India fares poorly in women entrepreneurship: Report
When it comes to opportunities for women to start entrepreneurial initiatives, India is placed in the "bottom three" among 31 countries as lack of equal rights hinder their opportunities, says a report
New Delhi: When it comes to opportunities for women to start entrepreneurial initiatives, India is placed in the "bottom three" among 31 countries as lack of equal rights hinder their opportunities, says a report.
United States, Canada and Australia were named best countries for women entrepreneurs, while India was ranked among the bottom three, according to the Global Women Entrepreneur Leaders Scorecard released at Dell Women's Entrepreneur Network summit in Berlin.
The 2015 scorecard that evaluates 31 countries, ranked India at the 29th position, followed by Pakistan (30th) and Bangladesh (31st). The United States topped the list due to predominantly favourable business environment and women's job mobility in the private sector registering an overall score 71 per cent.
Sweden and the UK made to the top five positions with 68 per cent and 65 per cent, respectively. In India only 4 per cent of Chief Executive Officers (CEOs) are women, while a mere 9.5 per cent of board members belong to the fairer sex and in case of senior management, the figure stood at around 15 per cent.
"In India, few women see opportunities or have the skills and are hindered by lack of equal rights, access to education and the Internet," the report noted. The report said there is still a wide disparity among countries when it comes to access to fundamental resources such as education, internet, bank accounts and Small and Medium Enterprise (SME) training programs.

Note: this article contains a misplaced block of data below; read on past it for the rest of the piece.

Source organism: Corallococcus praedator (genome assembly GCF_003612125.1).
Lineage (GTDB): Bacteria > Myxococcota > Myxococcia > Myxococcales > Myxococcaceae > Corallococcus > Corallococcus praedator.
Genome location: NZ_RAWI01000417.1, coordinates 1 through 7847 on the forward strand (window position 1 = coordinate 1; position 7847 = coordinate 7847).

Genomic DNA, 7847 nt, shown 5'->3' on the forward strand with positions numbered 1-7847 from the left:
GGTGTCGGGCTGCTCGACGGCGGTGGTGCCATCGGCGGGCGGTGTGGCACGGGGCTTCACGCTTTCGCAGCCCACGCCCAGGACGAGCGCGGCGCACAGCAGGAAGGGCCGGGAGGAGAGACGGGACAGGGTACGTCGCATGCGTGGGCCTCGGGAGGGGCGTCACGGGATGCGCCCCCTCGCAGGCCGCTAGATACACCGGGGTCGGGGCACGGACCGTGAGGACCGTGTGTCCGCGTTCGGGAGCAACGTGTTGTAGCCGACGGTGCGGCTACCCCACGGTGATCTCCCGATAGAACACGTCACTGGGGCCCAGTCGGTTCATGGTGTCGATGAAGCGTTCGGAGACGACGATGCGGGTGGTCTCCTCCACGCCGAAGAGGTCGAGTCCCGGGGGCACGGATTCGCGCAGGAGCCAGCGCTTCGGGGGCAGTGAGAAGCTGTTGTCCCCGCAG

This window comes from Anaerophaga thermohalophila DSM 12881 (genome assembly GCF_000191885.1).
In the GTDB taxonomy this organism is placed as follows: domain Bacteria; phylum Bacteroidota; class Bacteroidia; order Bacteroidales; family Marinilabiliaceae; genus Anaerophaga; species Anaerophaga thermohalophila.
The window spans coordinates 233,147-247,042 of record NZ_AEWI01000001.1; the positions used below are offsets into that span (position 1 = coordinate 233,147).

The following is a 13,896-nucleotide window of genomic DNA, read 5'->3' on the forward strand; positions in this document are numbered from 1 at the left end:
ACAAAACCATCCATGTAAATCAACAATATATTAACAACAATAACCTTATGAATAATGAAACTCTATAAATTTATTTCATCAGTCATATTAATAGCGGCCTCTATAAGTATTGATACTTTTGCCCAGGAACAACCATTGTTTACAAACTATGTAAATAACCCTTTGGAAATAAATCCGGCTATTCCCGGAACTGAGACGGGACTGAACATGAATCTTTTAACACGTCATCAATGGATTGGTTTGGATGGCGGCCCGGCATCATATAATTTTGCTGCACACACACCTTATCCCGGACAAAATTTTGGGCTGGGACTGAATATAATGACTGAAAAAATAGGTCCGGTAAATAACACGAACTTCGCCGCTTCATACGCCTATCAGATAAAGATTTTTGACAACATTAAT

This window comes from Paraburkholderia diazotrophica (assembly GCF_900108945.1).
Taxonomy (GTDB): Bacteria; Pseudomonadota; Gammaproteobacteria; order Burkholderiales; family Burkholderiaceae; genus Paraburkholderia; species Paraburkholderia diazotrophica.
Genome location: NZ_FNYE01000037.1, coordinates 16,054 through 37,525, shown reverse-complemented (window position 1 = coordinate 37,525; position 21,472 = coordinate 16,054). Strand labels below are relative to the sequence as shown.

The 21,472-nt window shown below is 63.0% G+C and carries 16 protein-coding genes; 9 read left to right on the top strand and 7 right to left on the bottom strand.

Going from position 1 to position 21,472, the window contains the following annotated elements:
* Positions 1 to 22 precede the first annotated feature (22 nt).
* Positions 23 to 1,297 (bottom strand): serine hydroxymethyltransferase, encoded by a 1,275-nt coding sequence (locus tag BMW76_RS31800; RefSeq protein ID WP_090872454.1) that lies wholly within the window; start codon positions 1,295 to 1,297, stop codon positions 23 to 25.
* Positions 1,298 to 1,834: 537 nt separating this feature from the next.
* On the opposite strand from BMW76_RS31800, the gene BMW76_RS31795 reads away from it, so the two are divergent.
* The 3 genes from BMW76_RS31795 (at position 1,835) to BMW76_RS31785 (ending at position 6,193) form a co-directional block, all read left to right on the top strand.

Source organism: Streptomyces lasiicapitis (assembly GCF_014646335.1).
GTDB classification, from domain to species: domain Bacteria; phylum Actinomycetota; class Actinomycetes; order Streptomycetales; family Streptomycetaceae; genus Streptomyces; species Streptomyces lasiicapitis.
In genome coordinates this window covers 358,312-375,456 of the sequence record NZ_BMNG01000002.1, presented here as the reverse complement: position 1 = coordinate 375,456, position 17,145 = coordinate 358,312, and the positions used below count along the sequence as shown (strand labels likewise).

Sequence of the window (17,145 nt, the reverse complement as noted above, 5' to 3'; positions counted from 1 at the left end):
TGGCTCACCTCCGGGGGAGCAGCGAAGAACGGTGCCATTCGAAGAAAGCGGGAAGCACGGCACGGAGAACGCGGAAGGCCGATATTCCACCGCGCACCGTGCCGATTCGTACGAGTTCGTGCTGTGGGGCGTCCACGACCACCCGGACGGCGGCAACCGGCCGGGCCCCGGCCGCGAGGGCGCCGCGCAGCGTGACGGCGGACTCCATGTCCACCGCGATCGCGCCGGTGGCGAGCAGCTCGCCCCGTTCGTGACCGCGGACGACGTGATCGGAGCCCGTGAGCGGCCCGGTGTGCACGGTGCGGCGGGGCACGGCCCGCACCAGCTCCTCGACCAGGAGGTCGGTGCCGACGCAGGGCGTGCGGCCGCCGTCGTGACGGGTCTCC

"More than 70 per cent of the 31 countries in the study score below 50 percent demonstrating a significant growth gap between female and male-owned businesses worldwide," the report said.
Interestingly, only four countries, China, Brazil, Malaysia, Nigeria, report women holding 5 per cent of the CEO positions of the largest publicly-traded companies, while in just three countries, Poland, Jamaica and Russia, women make up 35 per cent or more of senior management.
"The success of entrepreneurs and small businesses is critical for a thriving global economy, and at Dell we believe women entrepreneurs must play a much more prominent role in business and leadership in the future," Karen Quintos, senior vice president and chief marketing officer for Dell said.
The 2015 Scorecard evaluates 31 countries across five key categories: relative business environments, access to resources, leadership and rights, pipeline for female entrepreneurship and potential for high-growth women-owned businesses.